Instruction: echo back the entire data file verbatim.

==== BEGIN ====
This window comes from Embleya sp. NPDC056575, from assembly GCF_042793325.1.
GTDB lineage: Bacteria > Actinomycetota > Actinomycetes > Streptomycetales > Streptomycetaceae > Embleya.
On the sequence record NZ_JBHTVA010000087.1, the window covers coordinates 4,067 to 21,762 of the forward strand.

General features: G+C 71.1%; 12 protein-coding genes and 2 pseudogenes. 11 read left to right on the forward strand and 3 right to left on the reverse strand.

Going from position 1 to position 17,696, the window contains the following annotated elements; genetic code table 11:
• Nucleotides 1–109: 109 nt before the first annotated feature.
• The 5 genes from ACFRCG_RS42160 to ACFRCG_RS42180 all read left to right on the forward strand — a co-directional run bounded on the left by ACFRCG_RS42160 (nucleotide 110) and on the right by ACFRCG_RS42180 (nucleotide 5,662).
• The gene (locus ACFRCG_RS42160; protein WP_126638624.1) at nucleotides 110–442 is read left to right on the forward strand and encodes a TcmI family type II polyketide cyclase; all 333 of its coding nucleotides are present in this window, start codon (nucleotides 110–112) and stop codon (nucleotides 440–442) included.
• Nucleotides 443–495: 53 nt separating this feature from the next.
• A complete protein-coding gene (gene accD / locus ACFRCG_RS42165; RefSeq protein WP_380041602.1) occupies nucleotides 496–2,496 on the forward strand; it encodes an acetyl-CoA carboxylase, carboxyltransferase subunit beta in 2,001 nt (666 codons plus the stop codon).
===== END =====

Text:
This window comes from Embleya sp. NPDC056575, from assembly GCF_042793325.1.
GTDB lineage: Bacteria > Actinomycetota > Actinomycetes > Streptomycetales > Streptomycetaceae > Embleya.
On the sequence record NZ_JBHTVA010000087.1, the window covers coordinates 4,067 to 21,762 of the forward strand.

General features: G+C 71.1%; 12 protein-coding genes and 2 pseudogenes. 11 read left to right on the forward strand and 3 right to left on the reverse strand.

Going from position 1 to position 17,696, the window contains the following annotated elements; genetic code table 11:
• Nucleotides 1–109: 109 nt before the first annotated feature.
• The 5 genes from ACFRCG_RS42160 to ACFRCG_RS42180 all read left to right on the forward strand — a co-directional run bounded on the left by ACFRCG_RS42160 (nucleotide 110) and on the right by ACFRCG_RS42180 (nucleotide 5,662).
• The gene (locus ACFRCG_RS42160; protein WP_126638624.1) at nucleotides 110–442 is read left to right on the forward strand and encodes a TcmI family type II polyketide cyclase; all 333 of its coding nucleotides are present in this window, start codon (nucleotides 110–112) and stop codon (nucleotides 440–442) included.
• Nucleotides 443–495: 53 nt separating this feature from the next.
• A complete protein-coding gene (gene accD / locus ACFRCG_RS42165; RefSeq protein WP_380041602.1) occupies nucleotides 496–2,496 on the forward strand; it encodes an acetyl-CoA carboxylase, carboxyltransferase subunit beta in 2,001 nt (666 codons plus the stop codon).